When you reflect on your years in high school, chances are there was at least one teacher who made an impact, someone who cared about your work and you as a person.
When you were a graduate student, you may have found a brilliant academic advisor who helped you shape your research, improve your writing and tailor your applications for academic posts.
But once you are out in the wild world of academia, you are often on your own. Unless you are in a faculty with a great sense of camaraderie and an ethic of supporting each other, you are now the only one with a red pen to correct your grammar and writing style. Without a devoted academic advisor, now there’s no one with a steaming cup of tea to push you to refine your thesis statement or walk you through the publishing process.
One option, as with many things in life, is to seek outside help.
Borrowing from the practice of having specialist coaches for high-performance athletes, an academic coach can step in. A coach is somebody with experience and a desire to nurture and mentor someone else. They typically assist someone younger – in age or experience – who has aspirations to improve and/or excel. It can be a long-term process or a once-off consultation, but its central purpose is to hone in on certain skills and develop a personalised plan of action. Academic coaches carry a similar toolbox for crafting long-term goals, developing tactics for boosting motivation, and refining the skills required for achieving success.
“The coaching was very motivating, we were taught about our own strengths.” – Lina Vollmer, GESIS
How might coaching apply in the space of higher education? Consider two of the primary aspects of a career in academia:
- Teaching, and all the administrative tasks that come with it.
- Publishing, including research, writing and dissemination.
Executive coaching can help with the first. This practice has been quite popular in the corporate world and Fortune 500 companies. Some coaches are now tailoring their services to those in higher education, focusing primarily on helping with managerial tasks, political dilemmas and personnel disagreements. Having access to an executive coach can be particularly helpful to those who need a confidential space to talk through some of these challenges and find solutions.
Verlag Barbara Budrich offers Academic Coaching
Academic coaching for writing and publishing caters to the second priority. In this case, a series of one-on-one sessions along with a set of group meetings can help you improve your writing, target the right journals for publication, and keep you motivated. At Verlag Barbara Budrich publishers and authors can sign up for personalised coaching or join a writing club, or both.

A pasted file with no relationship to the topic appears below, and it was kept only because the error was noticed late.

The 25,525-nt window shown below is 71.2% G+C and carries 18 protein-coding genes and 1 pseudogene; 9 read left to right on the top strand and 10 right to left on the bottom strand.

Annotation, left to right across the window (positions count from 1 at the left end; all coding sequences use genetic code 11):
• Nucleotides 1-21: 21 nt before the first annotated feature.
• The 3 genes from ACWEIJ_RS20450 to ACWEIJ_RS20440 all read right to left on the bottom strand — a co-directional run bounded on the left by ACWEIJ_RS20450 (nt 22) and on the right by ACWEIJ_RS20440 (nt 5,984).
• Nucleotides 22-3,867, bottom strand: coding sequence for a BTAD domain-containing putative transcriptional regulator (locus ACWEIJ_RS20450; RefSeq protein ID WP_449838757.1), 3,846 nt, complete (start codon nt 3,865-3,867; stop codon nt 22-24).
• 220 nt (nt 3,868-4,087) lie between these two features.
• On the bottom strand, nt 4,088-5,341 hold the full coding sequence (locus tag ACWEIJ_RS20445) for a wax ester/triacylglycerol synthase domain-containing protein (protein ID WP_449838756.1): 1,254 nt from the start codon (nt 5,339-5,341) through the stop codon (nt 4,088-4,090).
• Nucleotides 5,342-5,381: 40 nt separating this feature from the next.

“It is always great to see how young academics can develop their own author’s voice, when they realise there are skills to be picked up and work to be put in. But, in the end, it is not rocket science or witchcraft.” – Barbara Budrich
The coaching programme, for example, helps authors develop not only a publication strategy but also their writing voice. Participating in the coaching programme helps clear your path by determining which journals you should target, whether you should consider open access, who might be a suitable publisher for your book, and what you should look for in a publishing agreement.
If it’s been ages since someone picked apart your writing and showed you ways to improve or get out of a rut, coaching for publishing can help you write beautifully.
Academics have personal lives and multiple demands outside of work, so the Verlag Barbara Budrich coaches also help you think through your work-life balance and offer advice on time management in everyday academic life.
The Writing Club
If a one-on-one structure is not right for you, but a regular feedback and support system from peers and advisors seems more appropriate, you should consider the Budrich Writing Club.
As part of the Barbara Budrich set of training options, membership in the Writing Club provides various services and encouragement.
Members meet online monthly in small groups to discuss the writing process. These meetings are facilitated by Barbara Budrich or one of her trainers. During the rest of the time, you have unlimited access to your trainer by email or via one-on-one discussions by appointment.
Each month you will also have the opportunity to submit one of your texts to get feedback from Barbara Budrich or her team.
On top of this specific guidance, you can participate in the monthly series of “Publishing Insights”, a webinar offering insider knowledge from the world of scientific publishing. Joining the Writing Club also gives you access to a library of materials, handouts, video recordings, checklists and white papers in the members’ area.
To improve your writing and get a publication under your belt while reducing anxiety over the process and outcomes means you need to find optimal ways of organising your work. You might consider signing up for a series of coaching sessions to help you do just that.
Click 👉 here to find out more about the various coaching and writing workshops we have in store over the next while.
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